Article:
'It's a scary situation': 7-Eleven store owner begs to be allowed to close at night
A 7-Eleven owner has begged the convenience store giant to allow him to close his outlet at night after a spate of armed robberies.
Paresh Davaria's 7-Eleven convenience store in Campbelltown in Sydney's West was held up at 2am on January 22 by a knife-wielding bandit, and again at 3.20am on April 28 by someone with a sawn-off shotgun.
Paresh Davaria’s 7-Eleven store has been held up by armed robbers twice this year.
Police recommended the closure of the store between 11am and 4am, however 7-Eleven has refused Mr Davaria's request.
A report by Senior Constable David Blom, following a police security assessment of Mr Davaria's store on May 4, identified the robbery risk as "extreme".
“The business should not operate between the hours of 11.00pm and 4.00am," the report stated. "This is due to the fact that no other stores in the vicinity are operating within this period. This increases the risk of robbery and places the staff in direct danger."
However, in a letter to Mr Davaria's lawyer, 7-Eleven's corporate legal counsel, Barry Devenish, said “it is not considered that an approach to 7-Eleven Inc for night closure is warranted”.
Instead, 7-Eleven installed a "safe-haven door" to the back office area, replaced the front doors with fully framed doors, installed additional CCTV cameras and removed window posters and point of sale material to increase visibility.
The police report for Paresh Davaria’s 7-Eleven store.
Mr Davaria is unhappy with 7-Eleven’s response.
"It's a scary situation," he told Fairfax Media. "Safety is always definitely an issue. I don't sleep at night sometimes, you don't know when it will happen again. To be honest, I am always worried. I don’t know what is going to happen to me or my staff. I have to work at night as staff don't want to turn up."
Mr Davaria says his store operates at a loss every night he opens.
Mr Davaria says he operates at a loss by opening overnight. He says on average, 55 customers come through the store between 11pm and 5am, for total mean gross revenue of $424.05.
The average gross profit is 35 per cent, of which the franchisee retains 17.5 per cent. After deducting the $175 cost of wages, Mr Davaria suffers a net loss of $100.80 a night while 7-Eleven makes $74.20.
"Monetary-wise as well, it is not beneficial to keep the store running at night time," he says. "In the area, we are the only store open at night. Every day I lose $100 just to trade at night."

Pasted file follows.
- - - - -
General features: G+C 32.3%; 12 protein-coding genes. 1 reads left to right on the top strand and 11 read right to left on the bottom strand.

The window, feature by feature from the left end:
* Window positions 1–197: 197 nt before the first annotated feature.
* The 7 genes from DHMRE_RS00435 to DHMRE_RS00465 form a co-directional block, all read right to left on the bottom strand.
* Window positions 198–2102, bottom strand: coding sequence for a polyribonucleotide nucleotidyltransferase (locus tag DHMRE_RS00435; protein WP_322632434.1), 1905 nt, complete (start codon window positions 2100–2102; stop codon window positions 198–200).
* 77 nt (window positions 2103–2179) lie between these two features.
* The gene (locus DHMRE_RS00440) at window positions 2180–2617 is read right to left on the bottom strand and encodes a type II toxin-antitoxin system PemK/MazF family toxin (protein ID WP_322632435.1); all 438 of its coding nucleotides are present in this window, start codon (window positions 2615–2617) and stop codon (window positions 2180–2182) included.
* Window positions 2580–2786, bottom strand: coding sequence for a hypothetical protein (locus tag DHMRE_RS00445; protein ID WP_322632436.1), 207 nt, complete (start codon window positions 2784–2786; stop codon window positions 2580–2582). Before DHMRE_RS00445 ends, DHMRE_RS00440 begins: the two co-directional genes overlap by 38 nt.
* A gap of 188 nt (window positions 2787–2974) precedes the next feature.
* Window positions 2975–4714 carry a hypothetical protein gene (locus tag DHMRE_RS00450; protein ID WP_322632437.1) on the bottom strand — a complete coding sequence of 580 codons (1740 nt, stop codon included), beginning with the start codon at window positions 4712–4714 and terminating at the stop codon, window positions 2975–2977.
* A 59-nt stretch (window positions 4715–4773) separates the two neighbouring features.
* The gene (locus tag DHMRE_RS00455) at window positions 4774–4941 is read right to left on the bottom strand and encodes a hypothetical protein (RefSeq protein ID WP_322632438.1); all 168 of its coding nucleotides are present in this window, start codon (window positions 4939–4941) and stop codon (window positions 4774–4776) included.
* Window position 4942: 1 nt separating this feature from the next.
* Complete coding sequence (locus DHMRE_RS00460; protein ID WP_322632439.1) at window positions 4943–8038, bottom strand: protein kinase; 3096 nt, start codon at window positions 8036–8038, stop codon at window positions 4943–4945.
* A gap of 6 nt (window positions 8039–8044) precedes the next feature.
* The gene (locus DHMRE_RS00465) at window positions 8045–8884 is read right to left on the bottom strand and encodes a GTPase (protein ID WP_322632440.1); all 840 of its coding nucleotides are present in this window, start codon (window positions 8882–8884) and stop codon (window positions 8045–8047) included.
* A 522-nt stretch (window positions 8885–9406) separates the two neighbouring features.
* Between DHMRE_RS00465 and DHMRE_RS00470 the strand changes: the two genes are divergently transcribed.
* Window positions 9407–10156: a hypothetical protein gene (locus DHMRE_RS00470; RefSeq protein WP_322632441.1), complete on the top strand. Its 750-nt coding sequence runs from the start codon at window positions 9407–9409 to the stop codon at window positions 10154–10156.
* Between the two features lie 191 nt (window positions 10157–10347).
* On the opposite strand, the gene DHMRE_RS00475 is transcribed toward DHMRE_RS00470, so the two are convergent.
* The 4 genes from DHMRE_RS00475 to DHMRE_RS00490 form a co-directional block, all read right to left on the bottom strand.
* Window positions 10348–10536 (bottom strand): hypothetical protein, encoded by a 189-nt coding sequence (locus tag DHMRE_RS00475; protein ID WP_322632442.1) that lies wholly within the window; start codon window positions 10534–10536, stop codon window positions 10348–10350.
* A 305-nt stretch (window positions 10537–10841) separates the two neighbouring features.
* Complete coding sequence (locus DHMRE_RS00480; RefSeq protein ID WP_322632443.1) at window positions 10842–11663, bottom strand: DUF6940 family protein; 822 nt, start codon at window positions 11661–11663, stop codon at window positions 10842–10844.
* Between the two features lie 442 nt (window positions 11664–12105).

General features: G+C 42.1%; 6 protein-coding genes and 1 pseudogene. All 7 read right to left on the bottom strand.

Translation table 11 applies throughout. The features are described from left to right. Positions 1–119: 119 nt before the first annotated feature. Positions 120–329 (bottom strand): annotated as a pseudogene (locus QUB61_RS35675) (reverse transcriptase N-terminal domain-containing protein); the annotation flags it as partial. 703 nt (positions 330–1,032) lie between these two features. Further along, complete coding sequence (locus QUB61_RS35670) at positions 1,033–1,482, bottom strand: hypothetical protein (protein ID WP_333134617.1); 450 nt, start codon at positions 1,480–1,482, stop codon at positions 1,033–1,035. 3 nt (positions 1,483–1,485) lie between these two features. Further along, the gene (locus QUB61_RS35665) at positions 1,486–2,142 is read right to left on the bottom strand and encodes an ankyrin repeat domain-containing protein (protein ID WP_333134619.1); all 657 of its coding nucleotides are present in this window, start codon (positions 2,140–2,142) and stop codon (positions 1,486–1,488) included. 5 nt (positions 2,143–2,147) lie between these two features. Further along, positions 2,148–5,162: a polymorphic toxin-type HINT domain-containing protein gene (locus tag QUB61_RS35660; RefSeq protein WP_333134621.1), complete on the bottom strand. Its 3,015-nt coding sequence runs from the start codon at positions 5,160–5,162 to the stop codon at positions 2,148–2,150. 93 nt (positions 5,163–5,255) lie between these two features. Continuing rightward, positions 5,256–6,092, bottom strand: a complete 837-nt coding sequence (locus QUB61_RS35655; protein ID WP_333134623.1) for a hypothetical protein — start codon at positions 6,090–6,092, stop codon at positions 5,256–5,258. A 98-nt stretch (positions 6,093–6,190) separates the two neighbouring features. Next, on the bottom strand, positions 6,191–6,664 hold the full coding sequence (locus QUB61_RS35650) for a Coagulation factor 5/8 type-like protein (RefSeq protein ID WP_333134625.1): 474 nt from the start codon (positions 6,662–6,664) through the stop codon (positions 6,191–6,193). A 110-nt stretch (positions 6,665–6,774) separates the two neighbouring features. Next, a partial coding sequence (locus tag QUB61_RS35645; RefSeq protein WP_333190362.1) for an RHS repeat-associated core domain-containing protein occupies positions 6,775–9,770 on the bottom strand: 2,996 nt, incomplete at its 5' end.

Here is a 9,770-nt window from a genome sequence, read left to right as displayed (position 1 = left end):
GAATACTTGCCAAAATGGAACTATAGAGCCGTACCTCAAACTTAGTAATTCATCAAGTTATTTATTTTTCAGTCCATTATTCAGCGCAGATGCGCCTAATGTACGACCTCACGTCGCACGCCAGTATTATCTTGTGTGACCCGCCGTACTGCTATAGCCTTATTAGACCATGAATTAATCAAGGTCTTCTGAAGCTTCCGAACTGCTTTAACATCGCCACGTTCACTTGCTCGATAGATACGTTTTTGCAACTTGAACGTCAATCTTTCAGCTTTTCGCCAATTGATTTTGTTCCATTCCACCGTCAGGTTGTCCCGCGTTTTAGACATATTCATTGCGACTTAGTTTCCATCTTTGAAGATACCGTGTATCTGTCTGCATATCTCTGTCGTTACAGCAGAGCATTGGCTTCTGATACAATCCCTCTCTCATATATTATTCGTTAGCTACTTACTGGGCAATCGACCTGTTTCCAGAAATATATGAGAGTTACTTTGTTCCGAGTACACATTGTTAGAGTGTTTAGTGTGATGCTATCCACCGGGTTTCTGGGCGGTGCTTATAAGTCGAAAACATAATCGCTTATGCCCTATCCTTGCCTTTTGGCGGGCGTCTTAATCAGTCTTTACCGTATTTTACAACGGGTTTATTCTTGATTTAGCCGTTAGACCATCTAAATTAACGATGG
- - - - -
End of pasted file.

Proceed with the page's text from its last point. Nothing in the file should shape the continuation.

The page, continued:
Mr Davaria is also the lead applicant in 7-Eleven franchisees' class action against the convenience store giant. He claims there are grounds for believing 7-Eleven is acting in a discriminatory fashion towards him because of this role.
7-Eleven stores have suffered from a spate of break-ins.
Spate of armed robberies
Mr Davaria is not alone in experiencing violence at his store.
On May 1, 2018, a 13-year-old boy was charged with armed robbery after trying to rob a 7-Eleven at Upper Coomera near Brisbane. On July 28, 2015, three men stormed into a convenience store operated by 7-Eleven at Dromana on the Morning Peninsula near Melbourne, threatening an attendant and customer with a pistol and tomahawk.
Staff have also been injured in attacks, including a service station attendant in NSW's Hunter region who was stabbed in the chest during a violent armed robbery on April 19, 2015.
7-Eleven chief executive Angus McKay wrote to franchisees about one of the latest attacks.
Chief executive Angus McKay wrote to franchisees on August 8 to tell them a worker at Springvale South near Melbourne was injured in an armed robbery involving a firearm.
"While the correct locked-door policy procedures had been followed, it appears that the offender rushed into the store when the door was opened for a customer," Mr McKay said in the email.
The worker was admitted to hospital and the customer "offered support".
Requirement for 24-hour convenience
Clayton Ford, spokesperson for 7-Eleven, told Fairfax Media stores needed to be open overnight.
"7-Eleven is a 24-hour convenience business, which is clearly understood when franchisees apply to operate a store, and accepted under the franchise agreement," he said. "The safety of staff and customers in our stores is our paramount concern and we have invested millions of dollars in security measures in recent years and will continue to invest as needed."
Mr Clayton said after receiving the police risk assessment of Mr Davaria's Campbelltown store, 7-Eleven had invested "tens of thousands of dollars" to improve its safety.
"We have liaised with the local police to ensure that this comprehensive response effectively minimises the initially assessed level of risk to enable the store to safely trade 24/7," he said. "Mr Davaria’s concerns in this matter have been treated in the same manner as those raised by any other franchisee."
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